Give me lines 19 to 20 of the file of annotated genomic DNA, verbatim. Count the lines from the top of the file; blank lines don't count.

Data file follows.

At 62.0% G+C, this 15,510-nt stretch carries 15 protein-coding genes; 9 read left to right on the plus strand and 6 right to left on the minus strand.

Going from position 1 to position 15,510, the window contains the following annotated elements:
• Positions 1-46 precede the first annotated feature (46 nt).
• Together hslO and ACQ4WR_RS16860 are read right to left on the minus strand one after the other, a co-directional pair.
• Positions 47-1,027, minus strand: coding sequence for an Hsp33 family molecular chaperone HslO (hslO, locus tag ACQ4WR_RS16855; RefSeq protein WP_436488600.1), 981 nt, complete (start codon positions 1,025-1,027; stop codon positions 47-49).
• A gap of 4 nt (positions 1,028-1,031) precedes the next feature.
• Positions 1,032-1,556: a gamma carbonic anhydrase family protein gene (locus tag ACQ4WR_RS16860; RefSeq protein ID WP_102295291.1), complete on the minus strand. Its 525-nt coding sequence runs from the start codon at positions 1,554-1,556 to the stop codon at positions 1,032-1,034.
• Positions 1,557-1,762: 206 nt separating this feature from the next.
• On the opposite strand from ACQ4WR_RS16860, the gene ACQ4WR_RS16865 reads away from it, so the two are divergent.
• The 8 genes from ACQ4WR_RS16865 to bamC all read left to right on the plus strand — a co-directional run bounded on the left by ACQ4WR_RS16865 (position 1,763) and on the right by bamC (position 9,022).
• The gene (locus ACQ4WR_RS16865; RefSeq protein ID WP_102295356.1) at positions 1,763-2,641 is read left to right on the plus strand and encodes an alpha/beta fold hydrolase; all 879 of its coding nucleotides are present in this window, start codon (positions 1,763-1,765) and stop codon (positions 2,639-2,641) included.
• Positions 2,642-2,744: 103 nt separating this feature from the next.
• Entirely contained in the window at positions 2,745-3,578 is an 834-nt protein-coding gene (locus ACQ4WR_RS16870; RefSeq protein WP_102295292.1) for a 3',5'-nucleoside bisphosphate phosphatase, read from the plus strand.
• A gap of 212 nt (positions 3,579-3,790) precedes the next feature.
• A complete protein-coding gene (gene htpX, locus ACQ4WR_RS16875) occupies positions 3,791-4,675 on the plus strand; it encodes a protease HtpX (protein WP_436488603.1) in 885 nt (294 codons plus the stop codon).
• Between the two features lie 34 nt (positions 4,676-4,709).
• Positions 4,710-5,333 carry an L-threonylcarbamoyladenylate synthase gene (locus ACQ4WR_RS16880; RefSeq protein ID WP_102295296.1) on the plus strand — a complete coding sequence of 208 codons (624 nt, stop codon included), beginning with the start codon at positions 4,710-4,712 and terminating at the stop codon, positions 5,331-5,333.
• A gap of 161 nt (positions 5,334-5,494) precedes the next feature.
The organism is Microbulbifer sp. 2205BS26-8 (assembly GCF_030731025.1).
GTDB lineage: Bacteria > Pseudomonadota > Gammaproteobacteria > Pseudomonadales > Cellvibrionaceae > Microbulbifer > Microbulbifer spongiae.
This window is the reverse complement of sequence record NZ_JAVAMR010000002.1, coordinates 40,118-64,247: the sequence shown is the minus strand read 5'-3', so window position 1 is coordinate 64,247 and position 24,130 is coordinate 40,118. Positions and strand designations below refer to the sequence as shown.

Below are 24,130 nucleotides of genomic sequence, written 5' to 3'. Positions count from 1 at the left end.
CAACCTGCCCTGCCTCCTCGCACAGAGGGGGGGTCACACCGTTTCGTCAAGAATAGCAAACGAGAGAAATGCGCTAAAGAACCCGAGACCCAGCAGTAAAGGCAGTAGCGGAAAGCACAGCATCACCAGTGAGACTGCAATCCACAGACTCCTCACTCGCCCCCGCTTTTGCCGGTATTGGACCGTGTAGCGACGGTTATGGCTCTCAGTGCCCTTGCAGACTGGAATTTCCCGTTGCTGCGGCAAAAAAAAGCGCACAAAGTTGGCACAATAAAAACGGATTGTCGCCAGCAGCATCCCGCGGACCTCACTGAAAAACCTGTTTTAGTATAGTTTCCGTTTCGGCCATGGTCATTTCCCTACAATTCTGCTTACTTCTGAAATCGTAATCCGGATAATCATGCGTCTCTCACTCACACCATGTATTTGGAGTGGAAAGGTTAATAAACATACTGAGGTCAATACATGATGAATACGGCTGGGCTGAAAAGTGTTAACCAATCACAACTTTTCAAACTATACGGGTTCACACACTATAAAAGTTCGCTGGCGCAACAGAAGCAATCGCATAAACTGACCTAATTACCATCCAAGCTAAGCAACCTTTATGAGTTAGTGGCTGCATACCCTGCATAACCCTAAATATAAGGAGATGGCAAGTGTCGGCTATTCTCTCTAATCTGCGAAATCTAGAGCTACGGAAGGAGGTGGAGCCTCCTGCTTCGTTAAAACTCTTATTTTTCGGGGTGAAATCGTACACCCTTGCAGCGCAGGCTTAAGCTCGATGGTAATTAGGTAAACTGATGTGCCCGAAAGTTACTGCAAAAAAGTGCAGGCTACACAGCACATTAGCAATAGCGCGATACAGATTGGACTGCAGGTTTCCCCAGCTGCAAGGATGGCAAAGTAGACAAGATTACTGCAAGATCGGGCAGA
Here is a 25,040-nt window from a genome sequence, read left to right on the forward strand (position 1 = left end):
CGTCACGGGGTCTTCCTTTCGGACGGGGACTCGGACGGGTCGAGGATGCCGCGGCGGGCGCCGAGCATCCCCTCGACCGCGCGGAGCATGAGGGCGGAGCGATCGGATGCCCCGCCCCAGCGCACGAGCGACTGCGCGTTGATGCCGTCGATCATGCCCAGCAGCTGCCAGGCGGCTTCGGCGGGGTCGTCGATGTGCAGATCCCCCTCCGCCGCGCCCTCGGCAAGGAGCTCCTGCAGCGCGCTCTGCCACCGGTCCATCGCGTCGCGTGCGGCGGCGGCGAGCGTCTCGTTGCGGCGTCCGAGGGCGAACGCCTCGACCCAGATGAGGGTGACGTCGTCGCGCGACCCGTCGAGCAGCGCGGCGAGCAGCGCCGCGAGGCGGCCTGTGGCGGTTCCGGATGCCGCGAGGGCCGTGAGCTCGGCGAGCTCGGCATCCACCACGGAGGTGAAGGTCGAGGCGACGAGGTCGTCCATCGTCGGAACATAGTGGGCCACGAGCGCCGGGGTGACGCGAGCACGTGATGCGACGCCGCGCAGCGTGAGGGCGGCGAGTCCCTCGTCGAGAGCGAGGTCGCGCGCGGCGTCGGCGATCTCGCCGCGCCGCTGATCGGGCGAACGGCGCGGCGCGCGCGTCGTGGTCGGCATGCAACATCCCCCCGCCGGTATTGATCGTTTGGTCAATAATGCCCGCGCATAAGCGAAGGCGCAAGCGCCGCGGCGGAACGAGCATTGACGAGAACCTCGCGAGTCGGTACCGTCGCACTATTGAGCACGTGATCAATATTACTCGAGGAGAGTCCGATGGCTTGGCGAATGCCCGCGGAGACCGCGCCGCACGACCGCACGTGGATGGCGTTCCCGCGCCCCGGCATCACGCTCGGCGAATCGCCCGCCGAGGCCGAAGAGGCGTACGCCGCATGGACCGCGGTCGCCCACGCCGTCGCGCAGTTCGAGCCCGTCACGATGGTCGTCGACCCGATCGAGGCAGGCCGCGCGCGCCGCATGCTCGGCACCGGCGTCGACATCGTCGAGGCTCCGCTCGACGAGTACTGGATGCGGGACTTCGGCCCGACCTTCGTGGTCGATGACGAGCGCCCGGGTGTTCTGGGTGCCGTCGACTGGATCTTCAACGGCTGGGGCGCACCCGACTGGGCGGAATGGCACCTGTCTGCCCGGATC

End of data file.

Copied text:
The organism is Microbulbifer sp. 2205BS26-8 (assembly GCF_030731025.1).
GTDB lineage: Bacteria > Pseudomonadota > Gammaproteobacteria > Pseudomonadales > Cellvibrionaceae > Microbulbifer > Microbulbifer spongiae.